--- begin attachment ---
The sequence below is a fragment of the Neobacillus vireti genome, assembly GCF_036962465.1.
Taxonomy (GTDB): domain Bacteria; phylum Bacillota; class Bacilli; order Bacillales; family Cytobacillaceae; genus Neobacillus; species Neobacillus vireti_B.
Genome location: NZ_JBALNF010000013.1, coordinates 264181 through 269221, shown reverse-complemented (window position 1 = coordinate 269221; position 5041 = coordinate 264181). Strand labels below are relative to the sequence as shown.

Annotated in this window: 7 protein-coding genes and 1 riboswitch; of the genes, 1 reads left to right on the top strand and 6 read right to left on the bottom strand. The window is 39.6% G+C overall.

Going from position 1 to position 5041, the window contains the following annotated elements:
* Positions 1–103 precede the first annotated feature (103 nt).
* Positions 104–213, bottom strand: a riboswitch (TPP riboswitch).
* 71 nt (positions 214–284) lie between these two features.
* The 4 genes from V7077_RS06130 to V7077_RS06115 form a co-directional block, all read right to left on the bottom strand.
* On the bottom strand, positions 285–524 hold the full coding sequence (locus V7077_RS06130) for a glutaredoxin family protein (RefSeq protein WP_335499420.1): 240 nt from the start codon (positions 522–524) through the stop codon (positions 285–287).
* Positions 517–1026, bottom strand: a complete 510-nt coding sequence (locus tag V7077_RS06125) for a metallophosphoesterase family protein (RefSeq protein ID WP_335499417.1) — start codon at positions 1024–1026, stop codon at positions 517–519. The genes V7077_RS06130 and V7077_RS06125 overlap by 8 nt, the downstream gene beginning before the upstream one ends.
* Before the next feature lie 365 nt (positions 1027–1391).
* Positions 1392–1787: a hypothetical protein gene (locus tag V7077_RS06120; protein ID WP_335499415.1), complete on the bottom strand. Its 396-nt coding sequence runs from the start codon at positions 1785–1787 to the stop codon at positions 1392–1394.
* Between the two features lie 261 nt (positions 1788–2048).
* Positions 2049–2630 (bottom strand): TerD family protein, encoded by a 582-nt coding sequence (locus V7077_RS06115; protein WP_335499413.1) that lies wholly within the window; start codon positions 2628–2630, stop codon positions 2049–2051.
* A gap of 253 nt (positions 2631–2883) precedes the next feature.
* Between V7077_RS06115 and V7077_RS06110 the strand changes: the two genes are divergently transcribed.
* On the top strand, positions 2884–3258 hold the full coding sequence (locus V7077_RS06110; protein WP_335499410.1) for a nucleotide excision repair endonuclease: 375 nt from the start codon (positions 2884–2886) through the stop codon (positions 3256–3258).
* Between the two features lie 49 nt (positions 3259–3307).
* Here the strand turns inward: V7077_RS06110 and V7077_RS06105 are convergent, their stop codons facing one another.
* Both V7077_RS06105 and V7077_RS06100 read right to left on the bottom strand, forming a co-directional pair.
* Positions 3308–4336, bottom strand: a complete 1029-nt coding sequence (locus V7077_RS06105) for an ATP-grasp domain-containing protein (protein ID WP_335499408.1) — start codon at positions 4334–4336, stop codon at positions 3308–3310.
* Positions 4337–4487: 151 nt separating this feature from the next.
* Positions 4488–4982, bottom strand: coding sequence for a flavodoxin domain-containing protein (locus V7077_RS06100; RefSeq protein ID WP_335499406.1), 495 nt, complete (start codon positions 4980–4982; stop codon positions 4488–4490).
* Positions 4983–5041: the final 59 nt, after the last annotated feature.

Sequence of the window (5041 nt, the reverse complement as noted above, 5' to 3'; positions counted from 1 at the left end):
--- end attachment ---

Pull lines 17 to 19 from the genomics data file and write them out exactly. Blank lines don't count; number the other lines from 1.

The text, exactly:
* Between V7077_RS06115 and V7077_RS06110 the strand changes: the two genes are divergently transcribed.
* On the top strand, positions 2884–3258 hold the full coding sequence (locus V7077_RS06110; protein WP_335499410.1) for a nucleotide excision repair endonuclease: 375 nt from the start codon (positions 2884–2886) through the stop codon (positions 3256–3258).
* Between the two features lie 49 nt (positions 3259–3307).